The plan in SC–185 is based upon the false premise that in the formulation of foreign policy there are two separate and distinct processes—(1) the analysis, evaluation and interpretation of facts bearing on problem; and (2) the decision as to what should be done. The fact is that in diplomacy the decisions which make policy must at every step be intimately related to the most thorough knowledge and analysis of conditions, problems, personalities and national characteristics. The geographical offices cannot be relieved, as this plan proposes, of the “burden” of gathering the fullest possible information on the problems with which they deal, and be expected to operate efficiently.

To make permanent the plan now proposed, far from clarifying the Department’s operations, as is claimed in SC–185, would produce duplication, divided responsibility and unwarranted expense, with resulting inefficiency and confusion.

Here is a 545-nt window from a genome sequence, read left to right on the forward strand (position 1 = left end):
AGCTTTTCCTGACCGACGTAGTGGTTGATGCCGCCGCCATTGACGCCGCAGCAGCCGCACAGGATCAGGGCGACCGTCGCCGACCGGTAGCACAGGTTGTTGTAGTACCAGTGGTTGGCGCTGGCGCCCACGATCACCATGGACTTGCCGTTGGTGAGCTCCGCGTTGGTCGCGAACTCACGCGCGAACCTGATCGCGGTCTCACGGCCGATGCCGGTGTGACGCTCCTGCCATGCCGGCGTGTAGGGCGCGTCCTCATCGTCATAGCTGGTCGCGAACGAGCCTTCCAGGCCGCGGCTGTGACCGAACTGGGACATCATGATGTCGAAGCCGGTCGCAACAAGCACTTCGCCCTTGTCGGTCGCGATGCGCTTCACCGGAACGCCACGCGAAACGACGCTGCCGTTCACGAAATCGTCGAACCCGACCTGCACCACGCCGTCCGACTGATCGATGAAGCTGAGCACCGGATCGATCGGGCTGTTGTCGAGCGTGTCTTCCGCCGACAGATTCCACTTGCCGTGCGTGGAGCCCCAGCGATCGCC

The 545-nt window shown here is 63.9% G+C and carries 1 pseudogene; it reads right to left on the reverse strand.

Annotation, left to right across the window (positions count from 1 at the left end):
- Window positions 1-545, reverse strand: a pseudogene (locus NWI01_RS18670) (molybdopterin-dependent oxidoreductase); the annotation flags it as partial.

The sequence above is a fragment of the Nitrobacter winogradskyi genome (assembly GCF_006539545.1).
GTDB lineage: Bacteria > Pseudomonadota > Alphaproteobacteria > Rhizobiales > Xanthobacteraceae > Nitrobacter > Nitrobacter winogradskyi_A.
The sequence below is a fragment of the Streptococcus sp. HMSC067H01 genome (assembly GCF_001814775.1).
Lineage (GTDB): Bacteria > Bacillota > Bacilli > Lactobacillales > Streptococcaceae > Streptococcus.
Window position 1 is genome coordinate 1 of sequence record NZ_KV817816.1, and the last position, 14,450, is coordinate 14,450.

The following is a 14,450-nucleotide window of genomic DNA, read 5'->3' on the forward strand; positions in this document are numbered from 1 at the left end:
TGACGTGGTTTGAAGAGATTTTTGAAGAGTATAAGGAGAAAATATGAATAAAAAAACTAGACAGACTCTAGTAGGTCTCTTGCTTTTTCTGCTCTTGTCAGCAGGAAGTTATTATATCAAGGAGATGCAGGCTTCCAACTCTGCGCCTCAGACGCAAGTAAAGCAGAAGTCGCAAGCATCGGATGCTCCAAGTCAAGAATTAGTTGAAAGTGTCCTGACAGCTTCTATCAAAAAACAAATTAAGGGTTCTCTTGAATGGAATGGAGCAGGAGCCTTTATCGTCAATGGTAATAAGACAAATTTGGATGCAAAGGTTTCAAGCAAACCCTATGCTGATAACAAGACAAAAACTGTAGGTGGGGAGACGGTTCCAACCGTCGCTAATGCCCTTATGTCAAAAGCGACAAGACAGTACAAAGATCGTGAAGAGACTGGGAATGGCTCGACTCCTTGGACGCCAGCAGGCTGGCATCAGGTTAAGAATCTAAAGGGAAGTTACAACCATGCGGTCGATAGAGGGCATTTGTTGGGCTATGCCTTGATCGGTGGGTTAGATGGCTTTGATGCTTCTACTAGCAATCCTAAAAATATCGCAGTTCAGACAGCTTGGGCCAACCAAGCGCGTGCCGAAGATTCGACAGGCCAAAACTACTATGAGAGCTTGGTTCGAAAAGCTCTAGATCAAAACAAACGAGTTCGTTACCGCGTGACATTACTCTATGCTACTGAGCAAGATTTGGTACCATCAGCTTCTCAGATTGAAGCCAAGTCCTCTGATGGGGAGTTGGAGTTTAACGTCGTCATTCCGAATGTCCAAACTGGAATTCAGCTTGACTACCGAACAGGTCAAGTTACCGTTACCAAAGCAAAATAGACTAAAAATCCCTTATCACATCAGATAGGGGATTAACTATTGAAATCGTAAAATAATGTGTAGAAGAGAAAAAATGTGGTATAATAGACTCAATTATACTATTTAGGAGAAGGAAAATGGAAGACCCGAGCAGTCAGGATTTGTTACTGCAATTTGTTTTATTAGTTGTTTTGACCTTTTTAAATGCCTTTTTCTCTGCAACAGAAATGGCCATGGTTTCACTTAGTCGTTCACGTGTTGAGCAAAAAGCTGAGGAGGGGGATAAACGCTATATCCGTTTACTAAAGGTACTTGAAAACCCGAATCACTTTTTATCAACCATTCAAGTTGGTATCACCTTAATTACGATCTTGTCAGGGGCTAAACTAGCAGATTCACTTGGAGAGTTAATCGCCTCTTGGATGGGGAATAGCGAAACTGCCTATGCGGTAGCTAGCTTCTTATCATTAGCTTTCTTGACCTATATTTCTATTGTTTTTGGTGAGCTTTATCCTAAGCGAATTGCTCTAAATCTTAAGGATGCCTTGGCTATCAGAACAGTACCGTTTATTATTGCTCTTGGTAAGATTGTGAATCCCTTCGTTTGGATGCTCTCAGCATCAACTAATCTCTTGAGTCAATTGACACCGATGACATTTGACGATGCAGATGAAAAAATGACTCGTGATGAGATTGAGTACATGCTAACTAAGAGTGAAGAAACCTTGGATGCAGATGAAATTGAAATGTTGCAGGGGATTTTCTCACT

The staff which, under SC–185, would take on this vital responsibility is unproven and without diplomatic training. It has been qualified by no stiff examinations as has our Foreign Service. It has scant experience in the rough and tumble of the field.

I will not encroach upon your valuable time by answering in detail the many arguments presented in SC–185, but do respectfully call your attention to the following points:

The statement that only the ORI can provide the right kind of professionally trained personnel disregards completely the far higher professional training, qualifications and experience of the Foreign Service and Department, whose loyalty and integrity have been proven not merely over a few years but for decades. Moreover, the geographical [Page 216] divisions are staffed with men thoroughly familiar with the problems to be studied, and therefore far more able to make analytical studies fit the practical needs of our foreign relations.